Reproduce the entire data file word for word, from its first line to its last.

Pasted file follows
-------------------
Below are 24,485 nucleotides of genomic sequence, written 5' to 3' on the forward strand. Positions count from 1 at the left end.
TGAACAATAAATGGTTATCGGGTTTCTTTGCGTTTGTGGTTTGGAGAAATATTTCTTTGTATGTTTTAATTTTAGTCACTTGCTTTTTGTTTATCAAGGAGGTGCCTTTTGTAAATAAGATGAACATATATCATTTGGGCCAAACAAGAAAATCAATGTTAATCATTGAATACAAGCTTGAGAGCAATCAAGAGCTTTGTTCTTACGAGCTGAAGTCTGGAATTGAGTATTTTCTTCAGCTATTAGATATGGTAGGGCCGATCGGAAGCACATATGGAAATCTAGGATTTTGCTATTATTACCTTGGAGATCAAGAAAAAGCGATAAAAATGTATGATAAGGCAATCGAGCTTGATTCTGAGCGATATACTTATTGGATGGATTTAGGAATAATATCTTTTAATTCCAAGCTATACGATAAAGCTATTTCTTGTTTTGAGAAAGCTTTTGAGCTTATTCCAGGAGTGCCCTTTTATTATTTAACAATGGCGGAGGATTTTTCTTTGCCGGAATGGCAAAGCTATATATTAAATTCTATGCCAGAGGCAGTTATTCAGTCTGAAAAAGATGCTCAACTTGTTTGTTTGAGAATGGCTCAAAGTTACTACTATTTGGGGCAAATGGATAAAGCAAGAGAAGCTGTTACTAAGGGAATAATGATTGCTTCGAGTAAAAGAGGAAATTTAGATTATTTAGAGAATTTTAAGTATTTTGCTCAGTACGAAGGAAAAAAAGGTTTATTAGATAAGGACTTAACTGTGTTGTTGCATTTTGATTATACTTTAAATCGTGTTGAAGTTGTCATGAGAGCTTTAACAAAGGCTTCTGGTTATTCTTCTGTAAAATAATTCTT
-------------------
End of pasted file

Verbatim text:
Below are 24,485 nucleotides of genomic sequence, written 5' to 3' on the forward strand. Positions count from 1 at the left end.
TGAACAATAAATGGTTATCGGGTTTCTTTGCGTTTGTGGTTTGGAGAAATATTTCTTTGTATGTTTTAATTTTAGTCACTTGCTTTTTGTTTATCAAGGAGGTGCCTTTTGTAAATAAGATGAACATATATCATTTGGGCCAAACAAGAAAATCAATGTTAATCATTGAATACAAGCTTGAGAGCAATCAAGAGCTTTGTTCTTACGAGCTGAAGTCTGGAATTGAGTATTTTCTTCAGCTATTAGATATGGTAGGGCCGATCGGAAGCACATATGGAAATCTAGGATTTTGCTATTATTACCTTGGAGATCAAGAAAAAGCGATAAAAATGTATGATAAGGCAATCGAGCTTGATTCTGAGCGATATACTTATTGGATGGATTTAGGAATAATATCTTTTAATTCCAAGCTATACGATAAAGCTATTTCTTGTTTTGAGAAAGCTTTTGAGCTTATTCCAGGAGTGCCCTTTTATTATTTAACAATGGCGGAGGATTTTTCTTTGCCGGAATGGCAAAGCTATATATTAAATTCTATGCCAGAGGCAGTTATTCAGTCTGAAAAAGATGCTCAACTTGTTTGTTTGAGAATGGCTCAAAGTTACTACTATTTGGGGCAAATGGATAAAGCAAGAGAAGCTGTTACTAAGGGAATAATGATTGCTTCGAGTAAAAGAGGAAATTTAGATTATTTAGAGAATTTTAAGTATTTTGCTCAGTACGAAGGAAAAAAAGGTTTATTAGATAAGGACTTAACTGTGTTGTTGCATTTTGATTATACTTTAAATCGTGTTGAAGTTGTCATGAGAGCTTTAACAAAGGCTTCTGGTTATTCTTCTGTAAAATAATTCTT